Just Keep Running

I've just woken up to the news about the explosions at the finish line of the Boston marathon. Whatever I was going to blog about today is forgotten, because, to be honest, when this sort of senselessly horrendous thing happens everything else seems really trivial and petty.

So I'm stuck with having to write a blog about this traumatic atrocity but for all my writing credentials really having no words to make it better. That's because there are no words to make it better. There are no platitudes or soundbytes which can make any sense of this terrible tragedy, or explain away the evil which is evident in events like this.

However, one of the marathon participants who was there inadvertently gave what I think constitutes the best advice to those of us reeling over the shock of this event. She told of how she had come to the finish line to find it full of carnage and horror, and race officials told her to "Just keep running".

Imagine it for a moment. You have trained for months, even years, towards a goal many people would consider impossible. You have planned and prepared. You have carefully studied the course, worked out your pacing strategy, and put all your mental and physical energies not only into running and running and running however exhausted you might be, but into reaching that final goal of crossing the finish line.

But the finish line is gone. Having just run for at least two hours, you somehow have to keep running. You have to run past the despair, destruction and death. You have to find reserves of energy you didn't know you had and somehow keep going. You have to just keep running to get past it all.

If you have the voice of Dory from Finding Nemo in your head, don't try to silence it. Her catchy little line, "just keep swimming" has been something of a personal mantra to me for some time. It's good advice. Sometimes all you can do is just keep going. Whether you just keep swimming or just keep running, the message is the same. Like those runners we have to keep running. We have to find reserves of energy we didn't know we had and get past the despair and destruction and death.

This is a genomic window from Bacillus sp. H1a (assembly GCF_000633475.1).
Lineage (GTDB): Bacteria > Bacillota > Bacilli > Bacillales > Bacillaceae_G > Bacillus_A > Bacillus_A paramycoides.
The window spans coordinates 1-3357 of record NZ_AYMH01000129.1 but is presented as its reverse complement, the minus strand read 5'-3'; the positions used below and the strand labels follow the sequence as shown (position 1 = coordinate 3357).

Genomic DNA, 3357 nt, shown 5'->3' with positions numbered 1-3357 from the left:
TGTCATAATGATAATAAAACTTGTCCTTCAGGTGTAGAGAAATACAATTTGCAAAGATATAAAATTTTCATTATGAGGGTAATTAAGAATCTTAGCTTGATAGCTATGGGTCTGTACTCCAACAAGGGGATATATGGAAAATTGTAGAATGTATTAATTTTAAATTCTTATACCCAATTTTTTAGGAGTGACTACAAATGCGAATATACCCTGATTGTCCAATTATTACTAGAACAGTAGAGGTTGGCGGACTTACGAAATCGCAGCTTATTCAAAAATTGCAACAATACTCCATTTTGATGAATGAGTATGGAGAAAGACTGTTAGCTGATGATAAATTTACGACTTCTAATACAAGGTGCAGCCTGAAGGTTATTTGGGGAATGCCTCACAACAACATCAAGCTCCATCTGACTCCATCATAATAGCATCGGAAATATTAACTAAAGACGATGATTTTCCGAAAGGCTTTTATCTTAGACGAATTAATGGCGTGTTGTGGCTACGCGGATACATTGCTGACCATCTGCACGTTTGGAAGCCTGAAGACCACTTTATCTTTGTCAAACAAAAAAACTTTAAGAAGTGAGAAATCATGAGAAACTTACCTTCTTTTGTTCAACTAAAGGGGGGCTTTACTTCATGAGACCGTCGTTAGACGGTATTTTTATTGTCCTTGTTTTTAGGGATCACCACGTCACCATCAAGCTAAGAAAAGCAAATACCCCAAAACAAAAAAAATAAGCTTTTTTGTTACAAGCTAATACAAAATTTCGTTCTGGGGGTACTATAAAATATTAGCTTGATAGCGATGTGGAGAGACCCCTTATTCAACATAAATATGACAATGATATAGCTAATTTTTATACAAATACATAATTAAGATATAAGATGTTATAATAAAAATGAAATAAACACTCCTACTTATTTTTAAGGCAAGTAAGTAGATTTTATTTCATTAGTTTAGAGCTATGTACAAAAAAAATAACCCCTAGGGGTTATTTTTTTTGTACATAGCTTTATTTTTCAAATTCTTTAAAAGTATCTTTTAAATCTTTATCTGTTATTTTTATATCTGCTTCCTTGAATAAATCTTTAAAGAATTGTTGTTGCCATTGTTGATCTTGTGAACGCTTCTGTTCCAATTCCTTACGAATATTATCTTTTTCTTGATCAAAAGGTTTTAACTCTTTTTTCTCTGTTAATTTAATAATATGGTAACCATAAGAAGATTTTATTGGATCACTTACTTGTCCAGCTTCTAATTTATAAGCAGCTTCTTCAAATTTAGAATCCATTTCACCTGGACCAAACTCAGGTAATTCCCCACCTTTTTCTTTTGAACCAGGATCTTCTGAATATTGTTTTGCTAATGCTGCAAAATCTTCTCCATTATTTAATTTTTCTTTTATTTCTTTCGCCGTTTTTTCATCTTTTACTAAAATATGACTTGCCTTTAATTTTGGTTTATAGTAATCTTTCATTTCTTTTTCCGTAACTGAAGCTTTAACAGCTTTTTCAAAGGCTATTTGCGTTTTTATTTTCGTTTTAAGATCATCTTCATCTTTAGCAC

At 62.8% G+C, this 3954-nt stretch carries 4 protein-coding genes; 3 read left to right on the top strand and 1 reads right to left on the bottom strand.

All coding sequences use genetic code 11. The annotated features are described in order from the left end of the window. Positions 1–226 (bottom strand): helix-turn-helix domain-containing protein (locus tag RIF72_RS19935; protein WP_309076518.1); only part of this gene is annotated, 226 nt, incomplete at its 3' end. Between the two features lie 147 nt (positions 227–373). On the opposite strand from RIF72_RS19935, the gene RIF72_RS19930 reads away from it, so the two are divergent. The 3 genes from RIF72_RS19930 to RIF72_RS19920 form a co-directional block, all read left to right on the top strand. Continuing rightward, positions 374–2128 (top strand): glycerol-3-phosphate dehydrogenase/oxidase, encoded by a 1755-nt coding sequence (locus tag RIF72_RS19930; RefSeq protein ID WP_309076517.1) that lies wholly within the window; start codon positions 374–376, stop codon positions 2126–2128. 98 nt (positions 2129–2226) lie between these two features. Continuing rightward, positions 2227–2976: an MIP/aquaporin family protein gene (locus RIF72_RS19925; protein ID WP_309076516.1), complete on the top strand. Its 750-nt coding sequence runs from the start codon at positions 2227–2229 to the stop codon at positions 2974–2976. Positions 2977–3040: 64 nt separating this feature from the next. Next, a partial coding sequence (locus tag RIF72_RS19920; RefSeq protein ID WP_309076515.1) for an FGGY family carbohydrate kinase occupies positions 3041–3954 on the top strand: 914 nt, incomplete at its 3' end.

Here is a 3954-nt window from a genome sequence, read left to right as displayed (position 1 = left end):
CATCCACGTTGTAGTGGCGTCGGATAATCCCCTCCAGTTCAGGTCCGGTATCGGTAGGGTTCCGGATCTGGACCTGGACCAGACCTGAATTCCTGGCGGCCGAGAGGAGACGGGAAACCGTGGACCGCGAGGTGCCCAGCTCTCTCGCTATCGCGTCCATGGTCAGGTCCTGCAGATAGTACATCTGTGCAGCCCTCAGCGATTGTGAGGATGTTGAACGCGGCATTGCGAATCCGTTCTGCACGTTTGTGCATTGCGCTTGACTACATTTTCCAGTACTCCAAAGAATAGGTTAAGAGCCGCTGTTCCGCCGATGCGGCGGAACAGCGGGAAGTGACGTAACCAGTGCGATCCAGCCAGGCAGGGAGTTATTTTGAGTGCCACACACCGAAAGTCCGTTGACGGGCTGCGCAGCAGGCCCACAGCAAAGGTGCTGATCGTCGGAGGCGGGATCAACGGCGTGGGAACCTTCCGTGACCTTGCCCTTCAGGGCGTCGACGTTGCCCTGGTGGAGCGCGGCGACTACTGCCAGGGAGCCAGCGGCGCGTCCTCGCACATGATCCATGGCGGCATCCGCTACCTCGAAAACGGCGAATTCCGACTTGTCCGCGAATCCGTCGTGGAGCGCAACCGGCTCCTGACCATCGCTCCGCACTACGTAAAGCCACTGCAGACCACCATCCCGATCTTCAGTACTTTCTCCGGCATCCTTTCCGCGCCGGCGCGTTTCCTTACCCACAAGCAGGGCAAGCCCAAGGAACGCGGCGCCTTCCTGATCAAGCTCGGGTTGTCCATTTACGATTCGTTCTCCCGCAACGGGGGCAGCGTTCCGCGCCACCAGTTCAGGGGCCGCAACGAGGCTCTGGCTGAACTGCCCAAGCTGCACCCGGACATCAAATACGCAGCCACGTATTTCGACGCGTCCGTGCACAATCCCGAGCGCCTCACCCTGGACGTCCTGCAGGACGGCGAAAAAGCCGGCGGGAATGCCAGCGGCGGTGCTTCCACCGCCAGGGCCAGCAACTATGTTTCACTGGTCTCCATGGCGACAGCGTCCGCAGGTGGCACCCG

Why? Because the alternative is to stop. If we stop to dwell on it we become overwhelmed by the horrors of the world. If we stop we lose our personal dignity by playing into the hands of those who wanted us to do just that so that we might be overcome by their power over us. If we stop we forget about all the good there is in the world (many of the people who just kept running ran to the hospital to donate blood) and about our own duty to add to the good and fight the evil. If we stop we let this impact on our families, our loved ones and our lives, often to their detriment.

Naturally we spare time, prayers, thoughts and love for those who are suffering and those who have lost loved ones. Of course we pause to offer them our support and care and to lift them up. But we don't let this beat us. We can't stop and let it destroy us. We don't let it destroy more lives than it already has.

Like the runners who had to just keep running even though they were at the end of the course, we who are struggling with this horror have to find the mental and physical strength to just keep running.


  1. As always, Anna, you said just the right thing at just the right time. Love it!


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